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Thread: Ridiculous gas bills with Naviens!!

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    DIY Junior Member molejn's Avatar
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    Angry Ridiculous gas bills with Naviens!!

    We have 2 navien units we installed side by side in our garage this summer to replace out hot water tank. We have a recirc pump set up and the temp set to 140 since the master bath is quite a distance from the Naviens. We are going thru over 300 gallons of propane in 7 weeks which is costing a fortune. Everything I read says that these things are supposed to be more efficient than hot water tanks. Our bills are twice what they were. Does any one have any idea why this is happening? I am ready to rip the suckers out and put in hot water tanks again!

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    DIY Senior Member zl700's Avatar
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    Turn the circ function off then or at least program to only run when needed.
    Hot water recirc by many could be considered a luxury, and it comes at a cost to keep that loop hot.

    Its not the heaters, but what you created is a constant heating loop all the way to the farthest point and then back. Depending on whether or not the supply and return pipes are insulated and how well only makes it worse.

    Putting a tank back in and still using recirc would be even worse energy costs. The difference in operating efficiency is about 15% so put the tanks in and use recirc and be prepared to buy even more propane.

    (Guys: note I said 10-15% versus using 30-40% which is commonly quoted. Remember the return temps are coming back elevated to be reheated, thus the unit is out of condensing mode and cycling besides, but without standby/flue loss calculated)
    Last edited by zl700; 01-07-2010 at 06:55 AM.

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    In the Trades AAnderson's Avatar
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    It doesn't sound like you've ever programed the recirc function which would explain the high energy cost. Program this function for when you typically use hot water at the furthest point in the house. Insulate your hot water piping too.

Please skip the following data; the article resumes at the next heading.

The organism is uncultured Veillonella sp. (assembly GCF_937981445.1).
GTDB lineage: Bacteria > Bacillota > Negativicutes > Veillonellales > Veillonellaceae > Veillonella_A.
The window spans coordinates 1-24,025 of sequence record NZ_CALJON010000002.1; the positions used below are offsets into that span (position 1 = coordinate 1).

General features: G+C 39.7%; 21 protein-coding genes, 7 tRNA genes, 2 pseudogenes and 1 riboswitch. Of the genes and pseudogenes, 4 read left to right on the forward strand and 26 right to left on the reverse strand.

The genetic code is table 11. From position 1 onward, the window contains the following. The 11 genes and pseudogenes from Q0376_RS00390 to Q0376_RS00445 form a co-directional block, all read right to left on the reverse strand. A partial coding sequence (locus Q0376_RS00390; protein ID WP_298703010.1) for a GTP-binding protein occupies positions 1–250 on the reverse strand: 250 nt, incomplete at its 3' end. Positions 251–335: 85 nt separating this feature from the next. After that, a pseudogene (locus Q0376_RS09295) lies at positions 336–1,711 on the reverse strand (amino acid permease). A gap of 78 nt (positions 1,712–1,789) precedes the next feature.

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    In the Trades AAnderson's Avatar
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    Quote Originally Posted by molejn View Post
    We have 2 navien units we installed side by side in our garage this summer to replace out hot water tank. We have a recirc pump set up and the temp set to 140 since the master bath is quite a distance from the Naviens. We are going thru over 300 gallons of propane in 7 weeks which is costing a fortune. Everything I read says that these things are supposed to be more efficient than hot water tanks. Our bills are twice what they were. Does any one have any idea why this is happening? I am ready to rip the suckers out and put in hot water tanks again!
    Why two Navien's? What is your total fixture demand?

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    DIY Senior Member Runs with bison's Avatar
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    I would expect ridiculous costs with constant recirc.

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    Retired Defense Industry Engineer jadnashua's Avatar
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    To make that more ecconomical you'd need a buffer tank. My guess is that the way you have this with the water returning, the thing needs to run essentially constantly. Doing this you'll probably also void the warranty. There are ways to make this more efficient. You'd need to read the user manual to see what they recommend when recirculation is installed.

    In some places, having 140-degree water circulating would be illegal in a residence. The potential for a burn incident is too high. Many places require a mixing valve to limit the max to 120-degrees, regardless of the input temperature.
    Jim DeBruycker
    Important note - I'm not a pro